By Sophia Lopez, April 13 2022—
In 2022, Ramadan falls within the month of April — a tradition celebrated where Muslims fast from sunrise to sunset until the end of the month. While fasting is a major part of the month, Ganiyat Sadiq, the Students’ Union (SU) Campus Food Bank coordinator, spoke with the Gauntlet on other aspects of Ramadan that are often not spoken about.
“[Ramadan] is usually a month of humility amongst others, remembering our privileges and just giving back to the rest of the community,” said Sadiq.
This year, the SU Campus Food Bank is introducing Ramadan Hampers in addition to the regular food hampers already available. This new initiative is intended to support the Muslim community on campus by offering food items that are traditionally consumed during this time.
Sadiq elaborated on what inspired the SU to start this initiative, and how an idea was put forth by Nikhat Ahmed, the student services manager at the SU.
“It was [Ahmed’s] idea that she put forth, and as someone who celebrates Ramadan myself, it was something that I looked forward to,” said Sadiq. “I’m just very excited. This is something that we’ve been planning for most of the year.”
Although general food hampers for the campus community are already being supplied for those who may be experiencing food insecurity, Sadiq explained how the SU Campus Food Bank believed it was necessary to also help Muslim students who may also be facing this issue.
“We do have a lot of students experiencing food insecurity, and if they happen to be Muslim, they’re going to be fasting all day,” she said. “So being able to provide that security is something that I hold very close to my heart, as someone who understands how hard it is to fast all day.”
Sadiq believes the SU is doing a great job in recognizing different traditions that are celebrated by the University of Calgary community and accommodating to the needs of different groups of people. She sees this as a step forward in breaking barriers that exist for the Muslim community.
“We try to make sure most of our food items are halaal and make sure that they can be eaten by Muslims — I know that might be a barrier that people face in other realms,” said Sadiq. “In being the Food Bank coordinator, I’ve been able to see how we make sure [students] respect people’s religious values and religious beliefs. I think in general there is always more to be done to celebrate the community, but I think with Ramadan Hampers it’s a very, very good start.”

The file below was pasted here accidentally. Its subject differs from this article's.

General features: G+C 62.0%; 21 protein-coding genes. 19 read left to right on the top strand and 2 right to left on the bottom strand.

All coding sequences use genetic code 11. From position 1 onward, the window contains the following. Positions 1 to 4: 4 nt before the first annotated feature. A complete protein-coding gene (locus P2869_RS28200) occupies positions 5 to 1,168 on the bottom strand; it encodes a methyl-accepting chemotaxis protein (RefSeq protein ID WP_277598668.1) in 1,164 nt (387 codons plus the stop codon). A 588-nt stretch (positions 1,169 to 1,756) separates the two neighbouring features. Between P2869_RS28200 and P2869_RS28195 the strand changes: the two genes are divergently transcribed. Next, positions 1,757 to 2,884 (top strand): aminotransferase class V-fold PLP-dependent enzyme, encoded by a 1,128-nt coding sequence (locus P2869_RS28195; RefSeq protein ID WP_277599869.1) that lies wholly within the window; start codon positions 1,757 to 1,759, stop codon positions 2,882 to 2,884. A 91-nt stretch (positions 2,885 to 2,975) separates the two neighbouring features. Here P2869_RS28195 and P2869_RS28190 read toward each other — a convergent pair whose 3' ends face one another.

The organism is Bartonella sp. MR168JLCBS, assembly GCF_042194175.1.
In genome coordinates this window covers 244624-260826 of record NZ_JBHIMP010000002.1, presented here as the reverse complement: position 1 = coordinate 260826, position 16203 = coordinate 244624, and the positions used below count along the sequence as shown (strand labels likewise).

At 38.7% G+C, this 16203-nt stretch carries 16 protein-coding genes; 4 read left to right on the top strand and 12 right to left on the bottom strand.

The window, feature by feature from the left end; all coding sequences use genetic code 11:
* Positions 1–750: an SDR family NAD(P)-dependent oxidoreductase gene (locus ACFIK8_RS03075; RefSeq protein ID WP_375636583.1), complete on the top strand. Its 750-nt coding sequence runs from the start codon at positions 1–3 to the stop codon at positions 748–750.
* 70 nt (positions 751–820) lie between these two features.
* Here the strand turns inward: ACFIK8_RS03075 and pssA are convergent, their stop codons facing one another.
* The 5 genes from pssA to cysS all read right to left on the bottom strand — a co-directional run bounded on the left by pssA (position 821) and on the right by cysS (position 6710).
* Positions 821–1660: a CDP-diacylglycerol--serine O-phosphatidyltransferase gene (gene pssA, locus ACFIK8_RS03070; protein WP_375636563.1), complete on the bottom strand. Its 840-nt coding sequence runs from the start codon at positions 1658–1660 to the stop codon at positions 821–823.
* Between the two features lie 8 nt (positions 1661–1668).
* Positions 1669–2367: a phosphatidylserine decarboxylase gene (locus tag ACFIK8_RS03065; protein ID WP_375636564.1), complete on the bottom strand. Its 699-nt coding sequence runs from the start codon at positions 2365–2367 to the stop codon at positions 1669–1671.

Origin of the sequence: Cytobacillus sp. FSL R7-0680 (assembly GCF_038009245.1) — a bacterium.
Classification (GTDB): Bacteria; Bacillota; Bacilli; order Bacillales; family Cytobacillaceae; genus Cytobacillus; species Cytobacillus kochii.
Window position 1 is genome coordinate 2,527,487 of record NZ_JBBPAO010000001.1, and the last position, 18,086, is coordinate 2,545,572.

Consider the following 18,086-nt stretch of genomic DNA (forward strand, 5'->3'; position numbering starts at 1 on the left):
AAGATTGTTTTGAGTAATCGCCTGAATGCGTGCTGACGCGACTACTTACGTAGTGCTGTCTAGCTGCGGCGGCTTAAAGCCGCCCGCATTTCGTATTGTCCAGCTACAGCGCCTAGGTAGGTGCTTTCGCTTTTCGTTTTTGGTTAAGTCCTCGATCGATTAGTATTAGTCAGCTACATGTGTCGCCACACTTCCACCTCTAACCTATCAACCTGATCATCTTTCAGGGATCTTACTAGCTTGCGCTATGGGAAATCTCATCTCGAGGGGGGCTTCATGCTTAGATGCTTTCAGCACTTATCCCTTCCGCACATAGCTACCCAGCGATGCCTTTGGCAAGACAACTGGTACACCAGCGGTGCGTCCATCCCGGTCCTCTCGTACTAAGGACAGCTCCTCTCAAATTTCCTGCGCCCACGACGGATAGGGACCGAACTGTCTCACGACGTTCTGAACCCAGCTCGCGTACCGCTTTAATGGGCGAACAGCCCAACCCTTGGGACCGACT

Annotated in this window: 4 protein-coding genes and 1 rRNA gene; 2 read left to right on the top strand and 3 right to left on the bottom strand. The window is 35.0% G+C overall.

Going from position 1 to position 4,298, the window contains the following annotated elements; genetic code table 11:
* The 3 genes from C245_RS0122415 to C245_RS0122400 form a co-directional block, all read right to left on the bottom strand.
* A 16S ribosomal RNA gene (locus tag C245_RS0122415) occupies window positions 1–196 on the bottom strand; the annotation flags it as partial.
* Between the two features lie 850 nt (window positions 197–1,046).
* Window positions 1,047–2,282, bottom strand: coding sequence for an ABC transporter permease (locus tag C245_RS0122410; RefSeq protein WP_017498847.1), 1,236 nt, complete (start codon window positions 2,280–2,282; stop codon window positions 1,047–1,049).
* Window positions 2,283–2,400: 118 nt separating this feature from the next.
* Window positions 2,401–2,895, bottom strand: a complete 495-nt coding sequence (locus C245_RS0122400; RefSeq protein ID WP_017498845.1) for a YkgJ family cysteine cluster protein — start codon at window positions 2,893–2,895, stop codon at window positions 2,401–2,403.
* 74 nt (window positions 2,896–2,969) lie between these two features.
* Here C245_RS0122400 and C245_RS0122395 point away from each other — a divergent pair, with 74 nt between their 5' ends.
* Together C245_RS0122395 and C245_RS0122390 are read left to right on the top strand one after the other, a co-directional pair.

As a Muslim herself, Sadiq is proud to be a part of this process of creating change at U of C. She expressed how rewarding it has been to help establish Ramadan Hampers.
“It feels honestly amazing,” she said. “I’m so honoured to be able to be one of the people leading it and supporting its creation. When I was growing up, it was something I’ve never heard of, and it’s never been offered at the University of Calgary before. So it feels really great to be a part of our change.”
Feedback received on the Ramadan Hampers has been very positive, and Sadiq said the number of hamper requests the SU Campus Food Bank has received continues to grow.
“We’ve seen a lot of Muslim students on campus respond very positively to it. So I think it’s a support that a lot of Muslim people do appreciate,” said Sadiq.
While the Ramadan Hampers was an initiative intended for Muslism students, Sadiq explained how the hampers could be requested by anyone, regardless of their religious beliefs.
“Even though they are Ramadan Hampers and it is majorly celebrated by Muslims, anyone and everyone can have a Ramadan Hamper if they request for one — so it’s not exclusionary in any form,” she said.
Sadiq is ecstatic to have this initiative going, and hopes that the hampers will help students.
“I think I’m just very excited,” said Sadiq. “This is something that we’ve been planning for most of the year, so I’m very excited that the time is here and that we’re able to offer this support.”